Employment Practices Liability Claims Trends, Stats & Examples

Topics: EPLI Coverage

Sue first; ask questions later. That’s the mindset of many employees in today’s workforce.

Fueled by many factors, employee lawsuits can be devastating. Beyond damaging your business’s reputation, an employment claim can lead to lower morale, diminished productivity and lost trust.

Speaking of lost, the cost of defending an employment-related claim can skyrocket as high as $300,000, and the timeline for resolving that claim can be as long as 24 months, according to Advisen. That’s a lot of lost time and revenue.

Over the past 20 years, Employment Practices Liability Insurance, or EPLI, has become a coverage staple for thousands of U.S. businesses large and small. As EPLI has become more popular, five trends have emerged.

Top Trends in Employment Practice Litigation

Invasion of Employee Privacy

Whether it’s done from a computer or through the lens of a security camera, many employees are monitored at work. While employers have rights in the workplace, so do their employees. Legal experts predict that privacy will soon replace wrongful termination as the biggest hot-button issue in the workplace, according to a recent article in the Insurance Journal.

According to industry experts, these are the most common situations that spawn workplace privacy lawsuits:

AmTrust EPLI can help cover the costs of employment lawsuits for small businesses.
  • An example would be failing to mention a drug-screening policy to a candidate and then firing him or her for failing a random drug test.
  • Secret Monitoring. Installing hidden cameras in a place of business can be unethical and illegal.
  • Personal Life Monitoring. In most cases, an employee’s life outside the office, assuming he or she isn’t breaking the law, is off limits to an employer.
  • Accessing Social Media Accounts. Today, social media has become a valuable tool for mining information about prospective employees. In fact, according to a 2016 survey, 60 percent of companies now check job applicants’ social media profiles before hiring them.

While perusing a candidate’s LinkedIn page isn’t illegal, demanding access to a person’s social media accounts is.

When it comes to monitoring your employees’ social media use during the workday, discretion is key. For tips on how to create a policy that is intended to work for everyone, check out this post from the Small Business Administration.

Illegal Background Checks

The federal Fair Credit Reporting Act (FCRA) sets national standards for employment screening. Two common tools employers use to screen candidates are credit reports and criminal background reports. However, a candidate must provide written consent before an employer can request these documents. Businesses that attempt to secure this information without a candidate’s consent are inviting a potentially damaging lawsuit, according to the Equal Employment Opportunity Commission (EEOC).

Pregnancy Discrimination

According to the Insurance Journal, the Pregnancy Discrimination Act requires employers to allow pregnant employees to work at their jobs as long as they can perform their duties. Additionally, an employer cannot hold pregnancy against a candidate who’s applying for an available position.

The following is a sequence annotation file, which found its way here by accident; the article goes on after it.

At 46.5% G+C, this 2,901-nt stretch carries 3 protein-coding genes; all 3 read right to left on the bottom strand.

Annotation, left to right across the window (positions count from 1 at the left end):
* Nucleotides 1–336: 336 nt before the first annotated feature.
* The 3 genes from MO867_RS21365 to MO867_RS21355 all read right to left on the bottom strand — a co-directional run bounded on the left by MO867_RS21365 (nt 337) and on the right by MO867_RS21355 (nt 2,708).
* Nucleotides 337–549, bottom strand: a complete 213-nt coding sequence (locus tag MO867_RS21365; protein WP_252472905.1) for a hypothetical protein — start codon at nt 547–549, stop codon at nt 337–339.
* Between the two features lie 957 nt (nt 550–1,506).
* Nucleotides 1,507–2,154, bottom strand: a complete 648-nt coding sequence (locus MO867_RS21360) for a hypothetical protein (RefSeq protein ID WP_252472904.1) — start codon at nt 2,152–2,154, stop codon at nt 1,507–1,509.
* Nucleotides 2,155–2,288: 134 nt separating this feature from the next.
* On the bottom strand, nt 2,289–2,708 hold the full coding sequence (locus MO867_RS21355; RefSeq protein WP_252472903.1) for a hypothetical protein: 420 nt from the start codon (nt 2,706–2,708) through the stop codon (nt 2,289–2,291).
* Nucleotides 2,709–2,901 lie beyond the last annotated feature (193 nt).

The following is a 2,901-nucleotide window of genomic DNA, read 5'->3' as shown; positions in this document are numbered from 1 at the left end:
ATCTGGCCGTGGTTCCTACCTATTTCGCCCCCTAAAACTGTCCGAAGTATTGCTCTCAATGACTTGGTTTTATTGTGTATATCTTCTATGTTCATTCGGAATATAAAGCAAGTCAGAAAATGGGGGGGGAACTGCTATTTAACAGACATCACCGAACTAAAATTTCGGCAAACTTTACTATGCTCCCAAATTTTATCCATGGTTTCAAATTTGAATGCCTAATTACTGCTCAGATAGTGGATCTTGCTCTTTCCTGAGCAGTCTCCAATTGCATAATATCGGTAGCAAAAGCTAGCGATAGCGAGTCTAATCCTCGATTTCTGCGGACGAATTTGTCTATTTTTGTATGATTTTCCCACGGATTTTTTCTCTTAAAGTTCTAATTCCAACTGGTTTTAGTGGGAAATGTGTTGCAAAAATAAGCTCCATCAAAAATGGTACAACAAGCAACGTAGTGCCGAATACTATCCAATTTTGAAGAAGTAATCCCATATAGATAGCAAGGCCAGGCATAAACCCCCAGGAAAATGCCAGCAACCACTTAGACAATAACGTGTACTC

Genetic Discrimination

GINA, the Genetic Information Nondiscrimination Act, prohibits employers from using genetic information as a factor in employment-related decisions. What’s more, under GINA, employers cannot request family medical history or any other kind of genetic information from job applicants, according to a recent article in the Insurance Journal.

Unpaid Internships

Employee or intern? It’s a question the U.S. Department of Labor can help you answer. Interns, unlike employees on a payroll, are not subject to the Fair Labor Standards Act. To protect themselves, businesses should know what defines an internship. For the six key criteria, visit the Department of Labor’s Test for Unpaid Interns.

With employment laws continuing to evolve, staying in compliance can be quite a challenge. Fortunately, the EEOC launched a Small Business Resource Center to help. The site contains FAQs, tips, fact sheets and videos, along with free outreach programs, to assist businesses with staying on top of nondiscriminatory laws.

The Cost of Not Being Covered

If you think EPLI isn’t worth the investment, you’re putting your small business at risk for big trouble. Employment-related claims, from discrimination to retaliation, can be extremely costly:AmTrust EPLI mitigates the risk and cost of an expensive employment lawsuit.

  • The average cost to settle a discrimination claim is $125,000
  • The median discrimination judgment against an employer is about $200,000
  • The average cost to settle an employee lawsuit out of court is $75,000 (including legal fees)
  • The average amount awarded to employees in jury trials is $217,000

For more information on these statistics, see the Resources section at the end of this article. To learn more about EPLI and its benefits, read our blog post “Building a Case for EPLI Coverage.”

Key Takeaways

  1. Lawsuits can cost a small business in many ways. Beyond damaging its reputation, employee lawsuits can lead to lower morale, less productivity and lost revenue.
  2. EPLI is more valuable than ever. New trends in employment practices claims have emerged, from pregnancy to genetic discrimination, resulting in an even greater need for EPLI coverage.
  3. Education can be your best defense. Following today’s best employment practices and staying current on your employees’ rights in the workplace can help you avoid a potentially devastating lawsuit.

Learn More

Small businesses aren’t immune from potentially big lawsuits. AmTrust works with small businesses to help mitigate those risks.

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